My heart would hear her and beat,
      Were it earth in an earthy bed;
My dust would hear her and beat,
      Had I lain for a century dead,
Would start and tremble under her feet,
      And blossom in purple and red.

 

Photo Credits

Photo One by By No machine-readable author provided. Taka assumed (based on copyright claims). – No machine-readable source provided. Own work assumed (based on copyright claims)., CC BY 2.5, https://commons.wikimedia.org/w/index.php?curid=360496

Photo Two by By Michael Woodruff from Spokane, Washington, USA – Sword-billed Hummingbird, CC BY-SA 2.0, https://commons.wikimedia.org/w/index.php?curid=5165020

Photo Three by By Kelly Cookson from Lafayette, USA – Various Views…Uploaded by uleli, CC BY-SA 2.0, https://commons.wikimedia.org/w/index.php?curid=22953221

The Golden Hour

Dear Readers, it has been a difficult few weeks. Mum was in hospital until yesterday (Wednesday) but has been weeping because she wants to come home for at least a fortnight. At one point I honestly thought that Dad would ‘spring her’ from the hospital and drive her home, in spite of his dementia. Now she is home, and I am trying to make sure that we have the correct care at the correct time. My worry is that whatever we plan it still won’t be enough. Mum is intermittently confused, extremely weak, and seems to have forgotten many of the things that she was able to do just a few short months ago. Getting off the toilet is a problem, for example, not because Mum is too weak to do it, but because she has forgotten the sequence of physical actions necessary to make it happen. I hope that the muscle memory will come back, but in the meantime it is a worry for all of us.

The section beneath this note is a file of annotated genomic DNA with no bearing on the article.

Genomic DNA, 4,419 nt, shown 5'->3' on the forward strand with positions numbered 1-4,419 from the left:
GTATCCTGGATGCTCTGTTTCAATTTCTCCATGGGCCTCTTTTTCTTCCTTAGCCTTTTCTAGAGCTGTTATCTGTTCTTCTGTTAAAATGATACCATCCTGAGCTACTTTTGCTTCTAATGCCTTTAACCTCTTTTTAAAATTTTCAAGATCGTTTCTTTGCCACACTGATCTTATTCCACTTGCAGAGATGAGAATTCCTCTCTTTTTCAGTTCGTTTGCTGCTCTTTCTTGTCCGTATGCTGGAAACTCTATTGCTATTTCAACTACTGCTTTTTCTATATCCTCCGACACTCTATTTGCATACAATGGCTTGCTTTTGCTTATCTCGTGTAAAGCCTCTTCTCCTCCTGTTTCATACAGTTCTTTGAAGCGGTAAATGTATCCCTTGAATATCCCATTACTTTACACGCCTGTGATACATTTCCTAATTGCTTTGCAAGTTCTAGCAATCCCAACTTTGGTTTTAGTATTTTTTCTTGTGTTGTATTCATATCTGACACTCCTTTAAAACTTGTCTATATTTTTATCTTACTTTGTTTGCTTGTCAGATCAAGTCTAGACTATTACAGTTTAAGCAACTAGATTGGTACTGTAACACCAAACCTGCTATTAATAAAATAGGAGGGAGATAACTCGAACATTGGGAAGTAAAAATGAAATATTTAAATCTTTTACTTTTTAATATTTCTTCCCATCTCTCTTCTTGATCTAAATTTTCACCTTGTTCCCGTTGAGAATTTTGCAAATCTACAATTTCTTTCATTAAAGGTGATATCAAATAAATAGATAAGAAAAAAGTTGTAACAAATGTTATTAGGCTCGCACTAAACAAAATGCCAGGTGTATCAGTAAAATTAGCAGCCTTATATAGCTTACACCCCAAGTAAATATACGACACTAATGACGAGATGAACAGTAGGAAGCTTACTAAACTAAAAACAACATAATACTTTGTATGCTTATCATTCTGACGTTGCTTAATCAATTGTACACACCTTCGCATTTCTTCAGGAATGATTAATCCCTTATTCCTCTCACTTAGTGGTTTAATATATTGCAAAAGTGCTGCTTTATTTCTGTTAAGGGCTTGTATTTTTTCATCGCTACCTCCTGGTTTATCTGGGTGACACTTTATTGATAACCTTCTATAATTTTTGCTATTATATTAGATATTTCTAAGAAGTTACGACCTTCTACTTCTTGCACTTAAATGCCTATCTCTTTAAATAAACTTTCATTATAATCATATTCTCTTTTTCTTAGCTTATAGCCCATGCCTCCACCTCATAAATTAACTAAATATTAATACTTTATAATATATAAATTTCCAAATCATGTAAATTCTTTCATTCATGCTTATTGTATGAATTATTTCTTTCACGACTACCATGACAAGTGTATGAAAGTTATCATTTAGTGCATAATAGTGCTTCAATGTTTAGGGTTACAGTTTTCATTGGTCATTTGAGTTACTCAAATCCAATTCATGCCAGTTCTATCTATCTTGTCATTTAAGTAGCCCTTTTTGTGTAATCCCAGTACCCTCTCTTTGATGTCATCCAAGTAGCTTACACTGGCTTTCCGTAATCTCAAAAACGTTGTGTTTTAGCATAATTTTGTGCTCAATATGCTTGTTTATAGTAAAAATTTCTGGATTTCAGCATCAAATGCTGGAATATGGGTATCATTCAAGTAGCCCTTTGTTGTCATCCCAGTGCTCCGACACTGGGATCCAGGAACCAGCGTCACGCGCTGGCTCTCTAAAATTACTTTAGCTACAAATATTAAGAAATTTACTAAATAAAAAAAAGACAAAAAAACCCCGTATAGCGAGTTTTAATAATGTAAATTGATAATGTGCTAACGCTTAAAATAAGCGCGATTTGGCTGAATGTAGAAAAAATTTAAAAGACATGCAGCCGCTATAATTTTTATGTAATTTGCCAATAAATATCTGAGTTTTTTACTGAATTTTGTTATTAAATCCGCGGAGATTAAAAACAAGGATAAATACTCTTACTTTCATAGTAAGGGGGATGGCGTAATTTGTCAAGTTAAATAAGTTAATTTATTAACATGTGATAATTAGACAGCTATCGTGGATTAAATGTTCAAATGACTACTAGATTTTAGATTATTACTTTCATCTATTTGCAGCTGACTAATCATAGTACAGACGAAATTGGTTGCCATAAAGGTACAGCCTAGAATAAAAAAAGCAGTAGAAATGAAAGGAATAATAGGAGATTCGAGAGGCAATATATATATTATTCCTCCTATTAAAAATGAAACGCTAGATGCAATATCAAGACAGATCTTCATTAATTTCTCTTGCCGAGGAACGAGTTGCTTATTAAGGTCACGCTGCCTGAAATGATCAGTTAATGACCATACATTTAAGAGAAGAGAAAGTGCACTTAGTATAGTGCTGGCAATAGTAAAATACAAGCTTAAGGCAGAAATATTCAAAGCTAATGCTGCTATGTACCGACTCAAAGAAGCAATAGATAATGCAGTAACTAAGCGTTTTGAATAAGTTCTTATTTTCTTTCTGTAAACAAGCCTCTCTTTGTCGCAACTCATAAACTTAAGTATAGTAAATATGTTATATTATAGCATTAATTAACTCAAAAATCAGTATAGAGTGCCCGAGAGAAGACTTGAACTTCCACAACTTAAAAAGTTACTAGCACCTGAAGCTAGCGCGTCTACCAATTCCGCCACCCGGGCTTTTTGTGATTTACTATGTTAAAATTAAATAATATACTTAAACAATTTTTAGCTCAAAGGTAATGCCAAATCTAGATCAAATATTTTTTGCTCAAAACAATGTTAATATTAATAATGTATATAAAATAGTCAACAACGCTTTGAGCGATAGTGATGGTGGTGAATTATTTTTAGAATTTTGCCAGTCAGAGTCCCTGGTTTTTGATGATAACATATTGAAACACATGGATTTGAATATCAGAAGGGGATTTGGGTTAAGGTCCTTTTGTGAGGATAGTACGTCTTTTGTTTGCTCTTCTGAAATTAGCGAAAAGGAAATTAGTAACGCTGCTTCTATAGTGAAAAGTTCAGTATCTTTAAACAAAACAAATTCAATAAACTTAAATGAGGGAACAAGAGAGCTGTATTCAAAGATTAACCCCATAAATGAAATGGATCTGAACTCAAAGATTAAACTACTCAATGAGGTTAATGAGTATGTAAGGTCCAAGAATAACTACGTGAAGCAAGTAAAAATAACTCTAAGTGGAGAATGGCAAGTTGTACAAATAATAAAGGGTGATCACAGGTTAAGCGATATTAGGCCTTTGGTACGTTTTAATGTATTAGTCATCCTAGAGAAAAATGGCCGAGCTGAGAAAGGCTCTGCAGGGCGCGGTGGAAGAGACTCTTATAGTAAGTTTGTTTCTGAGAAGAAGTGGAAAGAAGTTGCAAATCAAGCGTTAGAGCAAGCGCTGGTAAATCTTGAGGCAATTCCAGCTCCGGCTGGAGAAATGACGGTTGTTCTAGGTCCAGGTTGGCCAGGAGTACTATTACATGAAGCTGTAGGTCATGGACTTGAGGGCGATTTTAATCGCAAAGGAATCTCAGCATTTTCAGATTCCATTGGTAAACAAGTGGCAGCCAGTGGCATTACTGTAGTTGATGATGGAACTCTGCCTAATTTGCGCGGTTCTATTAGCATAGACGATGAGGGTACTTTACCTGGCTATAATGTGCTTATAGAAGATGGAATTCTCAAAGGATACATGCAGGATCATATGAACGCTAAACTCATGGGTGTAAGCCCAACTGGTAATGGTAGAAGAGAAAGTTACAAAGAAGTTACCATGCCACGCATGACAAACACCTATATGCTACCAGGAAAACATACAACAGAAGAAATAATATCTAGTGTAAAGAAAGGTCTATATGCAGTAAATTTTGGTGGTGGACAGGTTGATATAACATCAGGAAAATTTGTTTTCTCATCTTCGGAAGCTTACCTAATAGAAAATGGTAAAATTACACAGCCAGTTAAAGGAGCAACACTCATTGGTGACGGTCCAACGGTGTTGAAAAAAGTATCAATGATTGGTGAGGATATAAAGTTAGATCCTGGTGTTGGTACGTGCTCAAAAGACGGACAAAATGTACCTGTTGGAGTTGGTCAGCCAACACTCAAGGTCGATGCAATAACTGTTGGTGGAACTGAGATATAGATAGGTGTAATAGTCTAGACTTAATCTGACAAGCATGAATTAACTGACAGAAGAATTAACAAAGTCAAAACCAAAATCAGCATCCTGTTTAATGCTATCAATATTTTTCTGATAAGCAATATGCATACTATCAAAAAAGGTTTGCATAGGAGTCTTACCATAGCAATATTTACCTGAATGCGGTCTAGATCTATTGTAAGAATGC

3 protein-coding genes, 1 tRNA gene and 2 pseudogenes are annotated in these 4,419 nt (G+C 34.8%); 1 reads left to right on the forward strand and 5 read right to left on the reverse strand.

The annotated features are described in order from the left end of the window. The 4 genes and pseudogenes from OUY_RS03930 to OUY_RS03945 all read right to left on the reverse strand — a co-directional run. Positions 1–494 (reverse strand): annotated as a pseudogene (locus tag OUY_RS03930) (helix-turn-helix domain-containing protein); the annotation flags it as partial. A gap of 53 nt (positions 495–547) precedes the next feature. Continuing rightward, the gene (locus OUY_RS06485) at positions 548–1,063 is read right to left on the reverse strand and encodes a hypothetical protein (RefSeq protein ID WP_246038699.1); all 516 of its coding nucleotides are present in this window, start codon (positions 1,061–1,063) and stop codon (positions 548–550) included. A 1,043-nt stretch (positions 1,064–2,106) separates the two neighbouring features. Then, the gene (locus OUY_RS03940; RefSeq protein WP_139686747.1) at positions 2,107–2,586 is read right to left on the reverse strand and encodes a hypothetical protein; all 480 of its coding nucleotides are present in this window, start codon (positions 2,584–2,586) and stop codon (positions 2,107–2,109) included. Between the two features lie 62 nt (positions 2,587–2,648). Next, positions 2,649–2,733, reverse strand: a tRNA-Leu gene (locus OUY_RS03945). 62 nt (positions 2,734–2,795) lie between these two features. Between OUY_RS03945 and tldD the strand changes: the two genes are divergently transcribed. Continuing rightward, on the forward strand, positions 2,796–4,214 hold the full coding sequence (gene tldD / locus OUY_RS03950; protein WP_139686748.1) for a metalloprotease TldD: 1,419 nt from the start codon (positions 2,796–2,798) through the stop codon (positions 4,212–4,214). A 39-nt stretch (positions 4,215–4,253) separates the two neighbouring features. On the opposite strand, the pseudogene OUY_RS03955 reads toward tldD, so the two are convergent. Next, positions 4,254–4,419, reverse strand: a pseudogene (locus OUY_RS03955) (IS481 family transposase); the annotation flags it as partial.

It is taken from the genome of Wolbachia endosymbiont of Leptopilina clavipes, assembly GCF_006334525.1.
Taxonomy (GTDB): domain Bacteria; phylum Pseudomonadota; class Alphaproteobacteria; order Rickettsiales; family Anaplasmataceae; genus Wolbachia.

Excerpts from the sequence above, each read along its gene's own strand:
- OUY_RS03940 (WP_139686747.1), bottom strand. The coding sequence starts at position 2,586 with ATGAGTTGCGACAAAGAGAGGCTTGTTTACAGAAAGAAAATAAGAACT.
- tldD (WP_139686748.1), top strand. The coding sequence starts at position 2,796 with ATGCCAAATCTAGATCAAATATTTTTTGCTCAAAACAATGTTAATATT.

Meantime, Dad has been ringing me up more or less every night in the wee small hours, asking me where Mum is, where the carers are, when the cab is coming to take him to hospital. At least now that Mum is home I might get a little bit of a break from all that, though it’s possible that all that will happen is that the questions will change.

The situation is evolving faster than we can respond. I am up and down to Dorset visiting nursing homes ‘just in case’. It is very hard to find somewhere where Mum and Dad can be together with their different needs, but I shall keep trying. As much as anything else, I want to be prepared for the next emergency. So far in the last few months they’ve spent 9 weeks apart because one or the other has been in hospital. At least in a nursing home they wouldn’t have such frequent admissions, and would be released more quickly.